Nowhere in the statute does it say that to be a controlling person a defendant must have actually participated in the primary violation. "[T]he statute premises liability solely on the control relationship, subject to the good faith defense. According to the statutory language, once the plaintiff establishes that the defendant is a 'controlling person,' then the defendant bears the burden of proof to show his good faith." Hollinger, 914 F.2d at 1575.
Thus, the language of the statute causes us to reject those decisions that may be read to require a plaintiff to show the defendant actually or culpably participated in the primary violation. See, e.g., Sharp v. Coopers & Lybrand, 649 F.2d 175, 185 (3d Cir.1981) (§ 20(a) requires " 'culpable participation' in the securities violation"), cert. denied, 455 U.S. 938, 102 S.Ct. 1427, 71 L.Ed.2d 648 (1982); Carpenter v. Harris, Upham & Co., 594 F.2d 388, 394 (4th Cir.) (controlling person must "in some meaningful sense [be a] culpable participant[ ] in the acts perpetrated by the controlled person"), cert. denied, 444 U.S. 868, 100 S.Ct. 143, 62 L.Ed.2d 93 (1979); Lanza v. Drexel & Co., 479 F.2d 1277, 1299 (2d Cir.1973) (en banc) (same). Rather, the language of the statute leads us to join those circuits that hold that a plaintiff need not prove that the defendant actually or culpably participated in the primary violation. E.g., Hollinger, 914 F.2d at 1575 ("a plaintiff is not required to show 'culpable participation' "); Metge, 762 F.2d at 631 (rejecting the more restrictive culpable participation test); G.A. Thompson & Co., 636 F.2d at 958 ("the statute ... [does not] require participation in the wrongful transaction"). This conclusion is consistent with this circuit's test for a controlling person under § 15. See Carstan Oil, 765 F.2d at 965.
Under this allocation of the burdens, the district court erred when it placed on plaintiffs the burden regarding defendant's actual participation in the primary violation. Actual participation in the primary violation is not part of plaintiffs' prima facie case under § 20(a); rather, nonparticipation in acts inducing or constituting the primary violation, and good faith, are part of defendant's defense.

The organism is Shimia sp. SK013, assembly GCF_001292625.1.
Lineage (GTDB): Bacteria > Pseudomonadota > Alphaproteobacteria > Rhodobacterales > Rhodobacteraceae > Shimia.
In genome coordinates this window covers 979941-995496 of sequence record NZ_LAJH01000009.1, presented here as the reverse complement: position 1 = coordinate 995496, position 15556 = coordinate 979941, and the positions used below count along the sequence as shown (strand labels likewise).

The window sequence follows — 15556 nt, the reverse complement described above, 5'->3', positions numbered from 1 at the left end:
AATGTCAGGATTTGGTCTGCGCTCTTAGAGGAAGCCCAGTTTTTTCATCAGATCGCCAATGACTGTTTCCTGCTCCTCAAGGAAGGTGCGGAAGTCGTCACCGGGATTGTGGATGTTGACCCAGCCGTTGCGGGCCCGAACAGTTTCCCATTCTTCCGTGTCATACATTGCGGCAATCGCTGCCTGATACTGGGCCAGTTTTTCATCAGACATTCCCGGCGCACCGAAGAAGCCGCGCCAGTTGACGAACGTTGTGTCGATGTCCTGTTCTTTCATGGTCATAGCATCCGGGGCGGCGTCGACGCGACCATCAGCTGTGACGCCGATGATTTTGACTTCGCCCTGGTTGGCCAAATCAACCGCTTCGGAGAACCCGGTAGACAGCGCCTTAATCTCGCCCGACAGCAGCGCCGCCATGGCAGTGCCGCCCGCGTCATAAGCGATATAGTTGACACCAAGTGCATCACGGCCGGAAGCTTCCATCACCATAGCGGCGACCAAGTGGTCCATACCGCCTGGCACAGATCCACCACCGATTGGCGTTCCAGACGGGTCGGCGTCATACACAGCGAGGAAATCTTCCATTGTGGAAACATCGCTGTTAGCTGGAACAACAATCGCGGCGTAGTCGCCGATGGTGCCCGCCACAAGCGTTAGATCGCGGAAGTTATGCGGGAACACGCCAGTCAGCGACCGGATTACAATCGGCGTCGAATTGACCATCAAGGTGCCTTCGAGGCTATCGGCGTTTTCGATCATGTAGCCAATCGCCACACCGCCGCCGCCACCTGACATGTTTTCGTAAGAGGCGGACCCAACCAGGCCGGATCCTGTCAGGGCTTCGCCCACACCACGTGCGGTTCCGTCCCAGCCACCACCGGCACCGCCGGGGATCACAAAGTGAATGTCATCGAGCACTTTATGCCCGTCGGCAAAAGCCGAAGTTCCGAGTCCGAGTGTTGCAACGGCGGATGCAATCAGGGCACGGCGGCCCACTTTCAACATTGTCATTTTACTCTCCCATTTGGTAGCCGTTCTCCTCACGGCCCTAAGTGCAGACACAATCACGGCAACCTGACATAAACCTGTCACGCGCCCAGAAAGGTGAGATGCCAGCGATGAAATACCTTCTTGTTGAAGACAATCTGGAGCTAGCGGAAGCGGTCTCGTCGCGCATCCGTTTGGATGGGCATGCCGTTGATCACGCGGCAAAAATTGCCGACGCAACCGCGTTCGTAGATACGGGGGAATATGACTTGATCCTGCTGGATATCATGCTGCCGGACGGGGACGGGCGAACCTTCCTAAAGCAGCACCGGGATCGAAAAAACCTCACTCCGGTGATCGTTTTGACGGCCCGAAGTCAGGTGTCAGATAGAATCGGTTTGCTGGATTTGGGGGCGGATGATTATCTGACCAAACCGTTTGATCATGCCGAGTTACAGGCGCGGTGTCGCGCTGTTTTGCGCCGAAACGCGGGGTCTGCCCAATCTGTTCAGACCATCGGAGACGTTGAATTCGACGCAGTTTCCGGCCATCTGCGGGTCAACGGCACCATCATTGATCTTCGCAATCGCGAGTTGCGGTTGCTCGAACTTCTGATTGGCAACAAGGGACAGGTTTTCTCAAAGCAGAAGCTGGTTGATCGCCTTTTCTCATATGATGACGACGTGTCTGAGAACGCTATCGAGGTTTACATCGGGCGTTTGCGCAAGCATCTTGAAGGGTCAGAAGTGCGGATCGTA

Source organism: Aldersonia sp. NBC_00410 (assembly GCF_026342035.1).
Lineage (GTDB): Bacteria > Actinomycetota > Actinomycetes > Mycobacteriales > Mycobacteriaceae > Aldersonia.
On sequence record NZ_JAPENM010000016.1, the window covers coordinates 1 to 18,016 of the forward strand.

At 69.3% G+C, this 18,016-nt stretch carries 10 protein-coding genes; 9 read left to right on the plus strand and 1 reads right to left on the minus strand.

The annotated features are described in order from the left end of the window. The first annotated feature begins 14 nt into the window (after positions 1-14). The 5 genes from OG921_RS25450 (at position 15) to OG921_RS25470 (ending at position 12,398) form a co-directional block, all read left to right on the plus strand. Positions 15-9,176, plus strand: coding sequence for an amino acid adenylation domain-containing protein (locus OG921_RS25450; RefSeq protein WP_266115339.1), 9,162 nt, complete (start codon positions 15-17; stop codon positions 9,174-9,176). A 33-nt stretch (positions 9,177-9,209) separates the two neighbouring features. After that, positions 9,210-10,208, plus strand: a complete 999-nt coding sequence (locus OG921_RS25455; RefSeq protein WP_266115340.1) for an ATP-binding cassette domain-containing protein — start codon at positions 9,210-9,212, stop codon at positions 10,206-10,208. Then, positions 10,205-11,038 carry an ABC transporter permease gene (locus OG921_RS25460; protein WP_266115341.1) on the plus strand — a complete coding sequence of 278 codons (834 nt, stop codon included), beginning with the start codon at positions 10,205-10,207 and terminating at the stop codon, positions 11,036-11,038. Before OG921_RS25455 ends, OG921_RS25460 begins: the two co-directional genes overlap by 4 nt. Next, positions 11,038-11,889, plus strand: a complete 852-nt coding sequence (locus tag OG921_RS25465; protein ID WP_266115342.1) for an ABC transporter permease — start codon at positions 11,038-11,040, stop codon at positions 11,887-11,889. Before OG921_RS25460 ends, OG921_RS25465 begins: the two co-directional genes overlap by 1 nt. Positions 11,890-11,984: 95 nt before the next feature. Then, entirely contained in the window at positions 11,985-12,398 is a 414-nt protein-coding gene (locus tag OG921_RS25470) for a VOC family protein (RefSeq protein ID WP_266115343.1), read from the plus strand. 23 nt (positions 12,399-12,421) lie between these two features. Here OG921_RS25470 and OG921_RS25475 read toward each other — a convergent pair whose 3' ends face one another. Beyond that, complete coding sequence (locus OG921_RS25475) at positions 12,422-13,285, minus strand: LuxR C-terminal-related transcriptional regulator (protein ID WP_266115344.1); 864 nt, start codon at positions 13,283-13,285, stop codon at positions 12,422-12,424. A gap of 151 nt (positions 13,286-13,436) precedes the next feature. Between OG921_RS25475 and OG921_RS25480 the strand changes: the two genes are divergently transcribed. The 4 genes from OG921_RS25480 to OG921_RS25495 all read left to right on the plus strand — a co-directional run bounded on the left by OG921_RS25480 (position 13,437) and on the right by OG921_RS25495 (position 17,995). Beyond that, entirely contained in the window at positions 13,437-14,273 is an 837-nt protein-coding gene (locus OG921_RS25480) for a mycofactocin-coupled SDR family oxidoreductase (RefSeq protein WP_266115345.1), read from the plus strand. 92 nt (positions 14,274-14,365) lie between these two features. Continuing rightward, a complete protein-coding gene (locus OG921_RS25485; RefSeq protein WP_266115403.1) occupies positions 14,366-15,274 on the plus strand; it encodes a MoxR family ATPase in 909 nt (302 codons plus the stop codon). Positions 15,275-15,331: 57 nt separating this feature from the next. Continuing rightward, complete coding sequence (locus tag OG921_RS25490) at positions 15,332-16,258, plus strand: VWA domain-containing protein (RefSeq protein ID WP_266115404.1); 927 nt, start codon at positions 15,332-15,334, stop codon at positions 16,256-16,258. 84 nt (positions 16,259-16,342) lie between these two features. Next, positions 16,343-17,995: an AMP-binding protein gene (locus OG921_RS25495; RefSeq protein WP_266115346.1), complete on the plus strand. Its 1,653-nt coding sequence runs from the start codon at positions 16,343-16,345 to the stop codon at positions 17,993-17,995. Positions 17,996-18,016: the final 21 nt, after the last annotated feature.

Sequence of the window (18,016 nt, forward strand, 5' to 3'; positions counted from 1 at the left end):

Applying the broad definition of control in the statute and the SEC regulation, we hold that the evidence viewed in the light most favorable to plaintiffs would support a finding by the trier of fact that Pring is a controlling person of the Authority for purposes of § 20(a). Pring was (1) a director of AmWest at all relevant times; (2) a vice-president of AmWest until February 1988; (3) the sole general partner of Pring Investments, Ltd., a twenty percent shareholder in AmWest; (4) with his wife, a thirty-five percent interest holder in AmWest L.P.; (5) with his wife, a $5 million creditor of AmWest L.P.; and (6) with his wife, and as attorney-in-fact for others in his family, the owner and controller of the remaining land under the option agreement with AmWest L.P. These facts demonstrate that Pring was in a position of at least indirect control over AmWest and AmWest L.P. Because AmWest and AmWest L.P. controlled the Authority,11 Pring's at least indirect control extended to the Authority.
Having determined that the evidence is sufficient to avoid summary judgment against plaintiffs on the issue whether Pring is a controlling person, the second step of the § 20(a) analysis is whether Pring can establish that he acted in good faith and did not participate in acts inducing the primary violation. We leave the determination of this question for the district court on remand.